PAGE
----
By Umer Nangiana
If you have any doubts when they say age is just a number, you have probably not contended with the spirit of Jurgen Kuhlmey. The 77-year-old German has run more than 500 marathons in the last 30 years. And next week, he is headed to the Caribbean to run six races in six countries in a row!
He is applying for a Guinness World record for the oldest person to run all 7 continents in 90 days. An ageing body might have cut his pace by a notch, but a thrill-seeking ever-young heart still thumps with the same vigour.
While Kuhlmey still runs to be active, he satisfies his urge for speed and thrill with his 1300 CC heavy bike. With Suzuki Hayabusa, he has so far driven more than 6000 kilometres in Europe and has no plans to hang up gloves yet.
“Speed is part of the game. I need activity otherwise I feel nervous. When I ride my motorbike and it is going at more than 200km/h, I feel comfortable. I always want activity,” Kuhlmey tells Community in an interview. He was recently in town to run the Sheraton Doha Corniche Marathon.
Kuhlmey has also flown planes. He has jetted all over Europe in his own Cessna and rented planes in four other continents. Turning 78 next month, Kuhlmey says he does not feel he is getting older, and therefore, has no plans to stop running or training.
Running to him is more than just a passion. It allows him to go places and connect with people, something he values the most in life. Having a doctorate in chemistry, Kuhlmey has been in the pharmaceuticals business. Now, his two sons take care
One of the oldest active athletes, Kuhlmey is a member of Marathon Country Club and an associate member of Marathon Grand Slam Club, comprising runners, who have completed a marathon on each of the 7 continents besides the Arctic Ocean at the North Pole Marathon.
He believes age must not restrict you from doing what you want to do in life and whenever you want to do it.
“I started running (full marathons) 30 years ago when I was 48. I was at an exhibition; I saw a marathon and decided to participate in it. I had done some short distances before. It was a really hot day and I saw people collapsing on their way to the finish. I managed it in four and a half hours,” says the athlete. And that is how it started for him.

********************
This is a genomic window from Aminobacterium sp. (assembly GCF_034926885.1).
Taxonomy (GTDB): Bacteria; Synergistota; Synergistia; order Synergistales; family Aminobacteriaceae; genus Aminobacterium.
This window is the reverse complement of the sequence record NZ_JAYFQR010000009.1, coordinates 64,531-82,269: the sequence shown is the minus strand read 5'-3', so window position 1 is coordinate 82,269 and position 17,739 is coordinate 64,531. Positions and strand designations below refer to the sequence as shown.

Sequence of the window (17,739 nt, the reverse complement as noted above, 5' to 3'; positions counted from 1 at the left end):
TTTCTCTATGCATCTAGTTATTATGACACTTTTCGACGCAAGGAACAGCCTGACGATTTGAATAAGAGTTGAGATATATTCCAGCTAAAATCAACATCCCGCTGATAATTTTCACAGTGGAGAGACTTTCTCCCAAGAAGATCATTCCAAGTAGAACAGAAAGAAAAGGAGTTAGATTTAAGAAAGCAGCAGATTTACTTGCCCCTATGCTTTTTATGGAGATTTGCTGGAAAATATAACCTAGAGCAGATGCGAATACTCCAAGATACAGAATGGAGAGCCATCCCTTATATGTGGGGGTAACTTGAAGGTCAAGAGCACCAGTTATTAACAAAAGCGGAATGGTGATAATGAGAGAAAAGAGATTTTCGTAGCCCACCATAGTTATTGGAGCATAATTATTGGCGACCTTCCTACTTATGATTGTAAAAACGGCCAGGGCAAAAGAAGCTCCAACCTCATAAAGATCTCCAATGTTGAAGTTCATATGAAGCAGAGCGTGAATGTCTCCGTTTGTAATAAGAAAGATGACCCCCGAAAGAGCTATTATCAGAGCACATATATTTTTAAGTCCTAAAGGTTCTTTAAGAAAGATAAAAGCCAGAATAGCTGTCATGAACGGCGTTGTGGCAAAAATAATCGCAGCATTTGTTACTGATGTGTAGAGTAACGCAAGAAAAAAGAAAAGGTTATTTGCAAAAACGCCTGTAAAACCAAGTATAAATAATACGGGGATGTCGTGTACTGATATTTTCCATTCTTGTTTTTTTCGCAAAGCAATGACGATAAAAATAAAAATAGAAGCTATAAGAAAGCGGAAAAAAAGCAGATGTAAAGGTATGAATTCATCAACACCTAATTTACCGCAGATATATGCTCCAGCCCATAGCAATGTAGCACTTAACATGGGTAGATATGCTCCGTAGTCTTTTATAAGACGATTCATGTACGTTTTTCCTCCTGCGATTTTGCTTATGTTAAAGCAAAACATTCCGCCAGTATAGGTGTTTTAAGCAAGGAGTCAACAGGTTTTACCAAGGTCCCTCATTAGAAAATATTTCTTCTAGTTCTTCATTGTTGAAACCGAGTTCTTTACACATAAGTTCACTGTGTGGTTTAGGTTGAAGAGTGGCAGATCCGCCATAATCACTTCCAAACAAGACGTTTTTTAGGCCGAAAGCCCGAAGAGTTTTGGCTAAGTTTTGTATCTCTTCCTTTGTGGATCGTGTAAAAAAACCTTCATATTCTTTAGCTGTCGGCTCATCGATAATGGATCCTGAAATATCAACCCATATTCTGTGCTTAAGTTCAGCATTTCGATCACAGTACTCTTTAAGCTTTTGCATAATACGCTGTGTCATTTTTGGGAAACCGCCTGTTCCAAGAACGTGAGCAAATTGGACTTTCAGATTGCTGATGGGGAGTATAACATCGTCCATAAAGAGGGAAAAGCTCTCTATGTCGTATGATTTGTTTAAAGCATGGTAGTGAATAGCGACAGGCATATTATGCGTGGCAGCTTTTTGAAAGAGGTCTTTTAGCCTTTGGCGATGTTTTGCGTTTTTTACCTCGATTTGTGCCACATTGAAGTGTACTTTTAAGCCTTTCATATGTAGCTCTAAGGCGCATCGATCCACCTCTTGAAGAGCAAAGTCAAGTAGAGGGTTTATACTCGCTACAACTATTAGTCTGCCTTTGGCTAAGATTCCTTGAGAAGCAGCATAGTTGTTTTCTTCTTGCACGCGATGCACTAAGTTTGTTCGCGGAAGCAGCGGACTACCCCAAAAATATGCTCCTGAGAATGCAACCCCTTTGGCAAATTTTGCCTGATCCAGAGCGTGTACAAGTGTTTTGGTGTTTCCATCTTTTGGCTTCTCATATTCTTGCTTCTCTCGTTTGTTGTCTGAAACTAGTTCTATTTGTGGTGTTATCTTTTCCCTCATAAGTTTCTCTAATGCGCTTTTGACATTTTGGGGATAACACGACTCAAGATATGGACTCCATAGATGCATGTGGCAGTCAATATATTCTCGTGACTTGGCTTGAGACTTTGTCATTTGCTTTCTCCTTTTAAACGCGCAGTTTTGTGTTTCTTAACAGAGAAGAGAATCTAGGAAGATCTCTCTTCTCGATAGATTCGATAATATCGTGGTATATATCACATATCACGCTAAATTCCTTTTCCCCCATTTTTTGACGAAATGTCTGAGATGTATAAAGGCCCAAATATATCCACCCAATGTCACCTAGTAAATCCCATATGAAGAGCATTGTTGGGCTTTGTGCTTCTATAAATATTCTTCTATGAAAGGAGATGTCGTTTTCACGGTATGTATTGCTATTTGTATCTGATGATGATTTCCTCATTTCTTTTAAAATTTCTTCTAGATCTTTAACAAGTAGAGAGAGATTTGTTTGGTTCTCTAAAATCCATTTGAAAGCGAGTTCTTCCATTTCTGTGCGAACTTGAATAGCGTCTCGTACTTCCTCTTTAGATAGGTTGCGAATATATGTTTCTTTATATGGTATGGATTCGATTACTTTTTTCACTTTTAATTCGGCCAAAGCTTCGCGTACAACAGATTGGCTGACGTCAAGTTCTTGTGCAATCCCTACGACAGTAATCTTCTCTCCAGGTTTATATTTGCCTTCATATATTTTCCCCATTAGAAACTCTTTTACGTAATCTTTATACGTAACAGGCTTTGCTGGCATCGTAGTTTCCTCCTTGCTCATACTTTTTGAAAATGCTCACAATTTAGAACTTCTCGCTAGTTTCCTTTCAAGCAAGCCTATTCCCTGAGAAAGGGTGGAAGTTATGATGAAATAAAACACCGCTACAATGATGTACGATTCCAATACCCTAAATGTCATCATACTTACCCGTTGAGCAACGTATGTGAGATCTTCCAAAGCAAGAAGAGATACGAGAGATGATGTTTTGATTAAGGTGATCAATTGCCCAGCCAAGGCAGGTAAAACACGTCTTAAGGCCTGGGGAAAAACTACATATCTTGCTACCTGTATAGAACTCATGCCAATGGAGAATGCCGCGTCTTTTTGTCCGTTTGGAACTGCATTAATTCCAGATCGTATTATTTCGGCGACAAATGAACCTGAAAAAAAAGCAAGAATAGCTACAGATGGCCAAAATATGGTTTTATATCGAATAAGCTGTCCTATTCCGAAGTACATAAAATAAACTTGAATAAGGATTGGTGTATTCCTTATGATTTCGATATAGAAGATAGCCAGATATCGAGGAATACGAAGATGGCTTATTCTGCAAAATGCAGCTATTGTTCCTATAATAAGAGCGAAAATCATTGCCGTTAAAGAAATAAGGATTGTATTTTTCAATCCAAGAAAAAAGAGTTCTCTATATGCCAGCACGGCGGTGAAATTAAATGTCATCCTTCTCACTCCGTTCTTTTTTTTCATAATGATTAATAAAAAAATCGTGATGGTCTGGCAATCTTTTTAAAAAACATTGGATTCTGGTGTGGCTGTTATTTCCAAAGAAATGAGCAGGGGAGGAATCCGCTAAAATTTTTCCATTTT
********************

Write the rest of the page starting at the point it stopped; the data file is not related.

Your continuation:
The next year, he did two marathons and three the following year before running on to achieve 10 races in a year. “It was becoming easy for me and I got inspiration to run further with every race,” recalls Kuhlmey.
Beginning at 48, he achieved his best time of 3 hours and 29 minutes at 55. Down the road, Kuhlmey acknowledges he has slowed down a little, but “not that much.”
“My aim always is never to be last. I am always in the middle of the second half and I am very much satisfied. My time might be decreasing but my endurance is increasing. In many cases, I feel better than before,” says the German.
He loves to partake mountain races besides ultramarathons and, most often, he is the only one competing from this age group — something that makes Kuhlmey proud.
In 1997, he was the second person in the world to run Antarctic-Marathon, doing 7 continents in one year. The Baikal-Lake-Marathon in 2006 is the one that he describes as one of the most exciting races of his life. The temperature was -15 with strong winds.
In 2007, he was one of only two people, who finished the Titicaca-Lake-Marathon in Bolivia, at an altitude of 4,000 metres, out of 21 starters.
“I love running. It is such an amazing activity that I have not seen a doctor in several years now except for whenever I broke my bones,” he laughs.
He broke his leg while skiing before getting his ribs fractured in a motorbike fall. The second such fall was the worst in which he broke his shoulder bone and four ribs. It landed him in hospital.
“That is not a problem. I am a sportsman. In the hospital, the first thing I asked the doctor was how soon I could run marathons. He said in four months, but there was one coming up in three months and I managed to run that without any problems,” narrates Kuhlmey.
“Running for me is not just a sport; it is a reason to travel and meet people. I don’t like sightseeing. It bores me. I like to do adventures and discover new places and people. The Museum of Islamic Art here is one such beautiful place,” he adds.
With more than 500, Kuhlmey stands at 125th in the world rankings amongst people who have run the most marathons.
Kuhlmey discovered his love of marathons when he set out for the promotion of his pharmaceutical company to a number of countries. On the way, he would search for the nearest marathon and participate in it.
Later, his business trips became less business and more marathons. Gradually, he started getting invites for special races and began exploring the more challenging ones. Besides running, he also loved sailing. However, he discovered sailing was a little too slow for his taste.
This is when he decided to sell his boat and purchase his own plane. With his Cessna 172, he travelled all over Europe, his wife by his side.
“We flew a lot all over the world. We would mostly fly our own four-seater. In the rest of the world, we rented the planes and flew North America, Africa and other continents,” says Kuhlmey.
After 15 years of flying, he had to sell his Cessna as it was damaged by hail. And by now, he was more into marathons and biking. Kuhlmey runs 30 marathons in a year now and says he needs no preparation. Every marathon is only a preparation for the next!
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